The Star-Herald

Training helps your dog

Having a dog in your life should provide you with great joy and companionship, not extra burden or an endless source of frustration, as is so often the case.  If you are an owner of a dog or planning to adopt one, you must understand the need of giving it proper training. It is difficult to live with an untrained dog.

The first step in dog training is behavior training. In this process, the pet learns how to behave with people and other dogs, and is taught good manners. The pet learns how to behave with you in your house.

The next step is obedience training. In this process, the pet learns to respond when called. The pet may respond to a particular name or tone of voice. The words of command should be clear so that the pet understands what it has to do.

Another important part of the training process is activity training. In this type of training, the pet learns to perform various tasks through commands.  The dogs usually enjoy this type of training. Clicker training is also a vital part of training, and involves the dog performing a task on hearing a clicker sound, and being rewarded with some treats. Consistency is required in this process. If the dog is rewarded once but ignored next time, it will get confused about what it has to do. A dog must receive praise each time it performs a certain task.

Some dogs learn easily while others are slow to learn. The truth is that each breed presents its own unique set of challenges and rewards.  Patience is the key in giving training to different breeds of dogs.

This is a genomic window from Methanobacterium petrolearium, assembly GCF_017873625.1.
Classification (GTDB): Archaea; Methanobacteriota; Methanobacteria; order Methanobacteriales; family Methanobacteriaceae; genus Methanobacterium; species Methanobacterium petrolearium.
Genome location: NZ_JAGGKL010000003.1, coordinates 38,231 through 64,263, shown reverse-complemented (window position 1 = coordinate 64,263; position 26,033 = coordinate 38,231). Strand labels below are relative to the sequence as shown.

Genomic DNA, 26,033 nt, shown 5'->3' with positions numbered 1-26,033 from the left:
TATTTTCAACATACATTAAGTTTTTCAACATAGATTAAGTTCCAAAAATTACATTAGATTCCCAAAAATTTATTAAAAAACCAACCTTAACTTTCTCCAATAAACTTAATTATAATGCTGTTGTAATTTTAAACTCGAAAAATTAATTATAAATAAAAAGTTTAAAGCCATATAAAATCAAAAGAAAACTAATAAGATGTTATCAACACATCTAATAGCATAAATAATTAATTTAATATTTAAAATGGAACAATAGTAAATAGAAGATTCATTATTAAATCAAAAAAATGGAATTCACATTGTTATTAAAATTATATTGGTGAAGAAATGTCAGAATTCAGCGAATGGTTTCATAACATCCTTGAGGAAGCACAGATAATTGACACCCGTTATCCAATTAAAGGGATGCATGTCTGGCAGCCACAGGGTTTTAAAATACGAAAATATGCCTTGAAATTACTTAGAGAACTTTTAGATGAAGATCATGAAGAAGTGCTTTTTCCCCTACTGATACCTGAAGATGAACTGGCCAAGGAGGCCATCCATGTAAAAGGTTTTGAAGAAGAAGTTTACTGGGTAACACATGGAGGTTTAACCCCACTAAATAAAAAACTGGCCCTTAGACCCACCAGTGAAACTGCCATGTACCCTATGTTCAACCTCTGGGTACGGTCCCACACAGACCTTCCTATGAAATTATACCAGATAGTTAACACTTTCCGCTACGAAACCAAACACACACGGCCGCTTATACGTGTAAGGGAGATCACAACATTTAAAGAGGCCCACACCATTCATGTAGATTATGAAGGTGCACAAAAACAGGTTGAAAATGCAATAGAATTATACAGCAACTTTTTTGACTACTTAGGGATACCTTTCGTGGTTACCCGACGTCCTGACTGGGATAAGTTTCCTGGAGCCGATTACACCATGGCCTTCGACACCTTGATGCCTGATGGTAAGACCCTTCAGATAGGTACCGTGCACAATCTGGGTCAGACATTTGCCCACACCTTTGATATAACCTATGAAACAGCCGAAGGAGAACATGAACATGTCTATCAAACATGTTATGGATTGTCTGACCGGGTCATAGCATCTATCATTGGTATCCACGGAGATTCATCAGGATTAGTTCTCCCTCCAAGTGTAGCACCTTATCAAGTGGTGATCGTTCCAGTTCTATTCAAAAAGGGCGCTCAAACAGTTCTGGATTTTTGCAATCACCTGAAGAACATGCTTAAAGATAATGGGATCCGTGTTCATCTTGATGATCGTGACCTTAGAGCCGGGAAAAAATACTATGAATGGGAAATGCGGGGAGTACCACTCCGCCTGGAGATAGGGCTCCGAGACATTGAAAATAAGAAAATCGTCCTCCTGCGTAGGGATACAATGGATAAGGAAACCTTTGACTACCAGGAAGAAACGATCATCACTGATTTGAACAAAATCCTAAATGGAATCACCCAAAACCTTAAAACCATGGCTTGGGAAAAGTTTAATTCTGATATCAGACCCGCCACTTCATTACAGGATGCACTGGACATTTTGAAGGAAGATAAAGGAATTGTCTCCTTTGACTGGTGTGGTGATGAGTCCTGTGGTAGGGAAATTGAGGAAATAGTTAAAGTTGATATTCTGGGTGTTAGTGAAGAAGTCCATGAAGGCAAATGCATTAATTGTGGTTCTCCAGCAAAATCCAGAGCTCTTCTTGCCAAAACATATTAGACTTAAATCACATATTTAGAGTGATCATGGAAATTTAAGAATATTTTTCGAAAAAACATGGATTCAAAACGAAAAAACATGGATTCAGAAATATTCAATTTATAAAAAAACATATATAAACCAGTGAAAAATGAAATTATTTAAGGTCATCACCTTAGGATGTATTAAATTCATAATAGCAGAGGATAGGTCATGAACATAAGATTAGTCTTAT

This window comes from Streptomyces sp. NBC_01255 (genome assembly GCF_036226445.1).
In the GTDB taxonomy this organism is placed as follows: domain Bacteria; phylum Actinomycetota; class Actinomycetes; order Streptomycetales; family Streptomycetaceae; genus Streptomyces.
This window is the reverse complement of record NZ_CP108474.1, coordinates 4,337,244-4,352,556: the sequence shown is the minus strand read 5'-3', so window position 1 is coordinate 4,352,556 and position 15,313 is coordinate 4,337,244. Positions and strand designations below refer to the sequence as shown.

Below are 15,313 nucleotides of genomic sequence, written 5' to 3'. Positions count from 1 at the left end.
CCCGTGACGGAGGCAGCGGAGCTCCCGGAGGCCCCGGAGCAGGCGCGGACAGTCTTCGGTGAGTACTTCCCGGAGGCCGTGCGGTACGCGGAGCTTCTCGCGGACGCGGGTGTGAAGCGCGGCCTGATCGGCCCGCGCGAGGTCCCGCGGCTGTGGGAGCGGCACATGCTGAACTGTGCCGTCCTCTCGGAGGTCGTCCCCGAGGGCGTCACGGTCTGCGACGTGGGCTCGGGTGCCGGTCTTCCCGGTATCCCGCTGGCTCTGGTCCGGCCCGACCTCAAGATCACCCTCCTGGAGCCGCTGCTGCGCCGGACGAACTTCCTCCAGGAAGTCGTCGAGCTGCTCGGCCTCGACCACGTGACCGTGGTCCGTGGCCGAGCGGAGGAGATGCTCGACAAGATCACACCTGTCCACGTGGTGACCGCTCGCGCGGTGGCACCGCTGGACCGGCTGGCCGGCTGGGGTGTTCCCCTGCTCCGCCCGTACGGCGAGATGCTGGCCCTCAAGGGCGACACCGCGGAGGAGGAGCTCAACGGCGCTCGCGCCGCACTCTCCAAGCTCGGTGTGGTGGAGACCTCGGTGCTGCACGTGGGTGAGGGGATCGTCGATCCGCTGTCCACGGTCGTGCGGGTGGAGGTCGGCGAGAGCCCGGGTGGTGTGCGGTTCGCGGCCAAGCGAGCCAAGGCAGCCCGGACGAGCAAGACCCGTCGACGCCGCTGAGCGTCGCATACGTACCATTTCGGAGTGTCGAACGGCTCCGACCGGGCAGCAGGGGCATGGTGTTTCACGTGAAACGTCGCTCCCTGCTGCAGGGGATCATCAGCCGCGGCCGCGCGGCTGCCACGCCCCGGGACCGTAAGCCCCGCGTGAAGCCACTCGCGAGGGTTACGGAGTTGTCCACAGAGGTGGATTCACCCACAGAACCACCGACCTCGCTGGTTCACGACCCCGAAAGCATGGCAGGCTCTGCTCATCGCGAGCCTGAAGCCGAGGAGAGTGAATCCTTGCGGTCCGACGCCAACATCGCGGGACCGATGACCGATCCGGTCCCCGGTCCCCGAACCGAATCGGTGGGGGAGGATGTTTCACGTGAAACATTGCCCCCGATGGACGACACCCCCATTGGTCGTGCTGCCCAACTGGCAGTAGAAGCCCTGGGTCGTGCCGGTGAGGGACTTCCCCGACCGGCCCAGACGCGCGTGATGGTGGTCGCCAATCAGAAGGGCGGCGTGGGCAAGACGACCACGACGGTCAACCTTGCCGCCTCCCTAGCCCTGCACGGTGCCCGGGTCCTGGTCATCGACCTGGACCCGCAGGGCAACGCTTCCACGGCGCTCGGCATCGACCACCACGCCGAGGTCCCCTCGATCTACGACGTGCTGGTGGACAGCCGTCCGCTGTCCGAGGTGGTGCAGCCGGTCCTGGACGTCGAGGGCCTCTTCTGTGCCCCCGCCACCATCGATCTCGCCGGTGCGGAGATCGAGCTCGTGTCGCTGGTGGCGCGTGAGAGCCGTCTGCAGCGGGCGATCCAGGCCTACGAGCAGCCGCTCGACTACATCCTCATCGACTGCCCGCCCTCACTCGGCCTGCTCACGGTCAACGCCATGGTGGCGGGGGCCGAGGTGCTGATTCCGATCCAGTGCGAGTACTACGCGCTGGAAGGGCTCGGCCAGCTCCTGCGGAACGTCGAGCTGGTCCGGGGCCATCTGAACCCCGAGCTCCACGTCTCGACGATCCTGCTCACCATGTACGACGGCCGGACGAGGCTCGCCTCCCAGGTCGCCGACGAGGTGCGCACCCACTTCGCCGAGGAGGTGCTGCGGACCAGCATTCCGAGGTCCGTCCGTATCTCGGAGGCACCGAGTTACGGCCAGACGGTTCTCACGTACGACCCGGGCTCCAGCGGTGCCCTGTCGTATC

Trainers can give punishment to a dog if it does not perform a certain task, but punishment should not be so vigorous that it scares the pet. You should not shout or yell at the dog.

Regardless of which training technique you choose to employ, this is what proper dog obedience training should accomplish.

1 – It should build or strengthen a close, healthy and appropriate relationship between you and your dog.

2 – Training should open up a clear line of communication between you and your dog. This includes you knowing what to expect of your dog in all circumstances, and your dog clearly understanding and respecting what is expected of him/her.

3 – Obedience training should lay down a set of rules or boundaries which educates your dog to become a responsible member of society, including how to relate to other dogs, animals and people, basic manners and how to behave in any situation.

4 – Training establishes the groundwork which assists in preventing the development of unacceptable problem behavior — such as jumping up, barking, chewing, digging, etc.

Don’t rush the process. Remember, you’re asking a lot of your dog. 

God said, “I need somebody strong enough to pull sleds and find bombs, yet gentle enough to love babies and lead the blind. Someone who would spend all day on a couch with a resting head and supportive eyes to lift the spirits of a broken heart.” So God made a dog.

If you are looking for a pet to join your family, stop by the Central Aroostook Humane Society or check out our Facebook page.  Hours are Tuesday through Saturday, 10 a.m. to 4 p.m., closing for lunch from 12 to 12:30.

Remember to be responsible — spay and neuter your pets.

Gloria J. Towle is the secretary and a member of the Board of Directors of the Central Aroostook Humane Society.

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